President Donald Trump brought more contenders for national security adviser to his Palm Beach club for in-person interviews, hoping to fill the job in the coming days as he seeks to refocus his young administration. Trump also drilled down on policy during his working weekend at Mar-a-Lago, attending a strategy session on how to repeal and replace the Affordable Care Act, with top aides including Health Secretary Tom Price and Mick Mulvaney, director of the White House budget office. While in Florida, the president found time for a few holes of golf on Saturday and yesterday. And with his wife, Melania, he stopped by a fundraiser Saturday night at his private Palm Beach club, put on by the Dana-Farber Cancer Institute.
Trump also took to Twitter to explain a comment he made about violence in Sweden at a Saturday rally. He suggested that some kind of major incident had taken place in the country Friday night, but on Sunday he said he was referring to something he saw on Fox News. That might have been a report Friday night about the influx of immigrants to Sweden. Trump also spoke to the leaders of Panama, Trinidad and Tobago.
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After weeks of tumult in Washington, Trump returned to Florida and his private club for a third straight weekend. High on Trump’s to-do list is finding a replacement for ousted Michael Flynn as national security adviser.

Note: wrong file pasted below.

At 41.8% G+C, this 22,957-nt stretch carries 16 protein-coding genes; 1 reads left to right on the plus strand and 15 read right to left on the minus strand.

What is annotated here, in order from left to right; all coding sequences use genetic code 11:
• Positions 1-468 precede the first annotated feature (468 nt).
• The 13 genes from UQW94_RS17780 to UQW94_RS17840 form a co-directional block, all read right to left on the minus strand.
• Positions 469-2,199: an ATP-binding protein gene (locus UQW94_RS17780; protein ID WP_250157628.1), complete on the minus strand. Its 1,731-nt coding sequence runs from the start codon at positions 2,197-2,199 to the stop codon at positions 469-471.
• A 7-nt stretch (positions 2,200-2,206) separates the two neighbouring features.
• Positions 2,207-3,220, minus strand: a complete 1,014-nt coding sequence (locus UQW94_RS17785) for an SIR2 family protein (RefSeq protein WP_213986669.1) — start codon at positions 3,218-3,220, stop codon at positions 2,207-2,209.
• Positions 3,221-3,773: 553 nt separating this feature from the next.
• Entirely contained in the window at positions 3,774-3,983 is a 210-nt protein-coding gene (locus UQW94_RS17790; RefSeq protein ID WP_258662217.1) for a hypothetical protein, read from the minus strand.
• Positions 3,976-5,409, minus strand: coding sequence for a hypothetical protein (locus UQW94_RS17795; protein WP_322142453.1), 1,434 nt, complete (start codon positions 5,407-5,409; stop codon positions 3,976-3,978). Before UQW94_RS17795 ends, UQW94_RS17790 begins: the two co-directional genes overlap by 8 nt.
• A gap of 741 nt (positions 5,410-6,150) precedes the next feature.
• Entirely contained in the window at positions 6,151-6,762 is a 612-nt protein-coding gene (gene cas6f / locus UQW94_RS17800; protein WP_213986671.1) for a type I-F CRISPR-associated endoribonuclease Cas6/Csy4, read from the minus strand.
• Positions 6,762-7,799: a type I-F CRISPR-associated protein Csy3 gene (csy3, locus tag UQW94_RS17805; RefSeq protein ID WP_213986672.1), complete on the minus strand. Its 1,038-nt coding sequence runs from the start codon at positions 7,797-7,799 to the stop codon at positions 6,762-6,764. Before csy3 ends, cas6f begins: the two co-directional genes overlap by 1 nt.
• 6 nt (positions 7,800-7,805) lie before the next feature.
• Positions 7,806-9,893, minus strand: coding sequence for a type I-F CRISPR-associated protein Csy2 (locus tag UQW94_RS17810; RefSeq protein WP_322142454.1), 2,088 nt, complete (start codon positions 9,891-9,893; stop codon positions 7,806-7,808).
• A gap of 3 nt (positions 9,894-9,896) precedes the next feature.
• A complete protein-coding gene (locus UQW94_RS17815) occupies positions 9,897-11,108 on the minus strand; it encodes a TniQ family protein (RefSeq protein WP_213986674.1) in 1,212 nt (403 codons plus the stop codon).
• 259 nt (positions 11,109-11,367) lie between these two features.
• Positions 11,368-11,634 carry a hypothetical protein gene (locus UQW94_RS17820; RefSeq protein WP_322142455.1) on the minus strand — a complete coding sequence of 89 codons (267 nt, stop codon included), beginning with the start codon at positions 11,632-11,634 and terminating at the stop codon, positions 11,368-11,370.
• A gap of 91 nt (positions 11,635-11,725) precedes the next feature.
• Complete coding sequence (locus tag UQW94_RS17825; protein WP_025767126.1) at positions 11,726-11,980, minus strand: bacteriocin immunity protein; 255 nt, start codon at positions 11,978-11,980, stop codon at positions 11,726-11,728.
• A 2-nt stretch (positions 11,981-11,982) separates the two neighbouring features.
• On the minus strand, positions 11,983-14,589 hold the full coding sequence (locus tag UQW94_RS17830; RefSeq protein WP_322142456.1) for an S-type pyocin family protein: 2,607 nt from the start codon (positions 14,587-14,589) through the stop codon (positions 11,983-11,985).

Scheduled to discuss the job with the president at Mar-a-Lago were his acting adviser, retired Army Lt. Gen. Keith Kellogg; John Bolton, a former US ambassador to the United Nations; Army Lt. Gen. H R McMaster and the superintendent of the US Military Academy at West Point, Lt. Gen. Robert Caslen.
White House spokeswoman Sarah Huckabee Sanders said Trump may interview more candidates and hopes to make the decision soon.
Trump pushed out Flynn last Monday after revelations that Flynn misled Vice President Mike Pence about discussing sanctions with Russia’s ambassador to the US during the presidential transition.
Trump said in a news conference Thursday that he was disappointed by how Flynn had treated Pence, but did not believe Flynn had done anything wrong by having the conversations.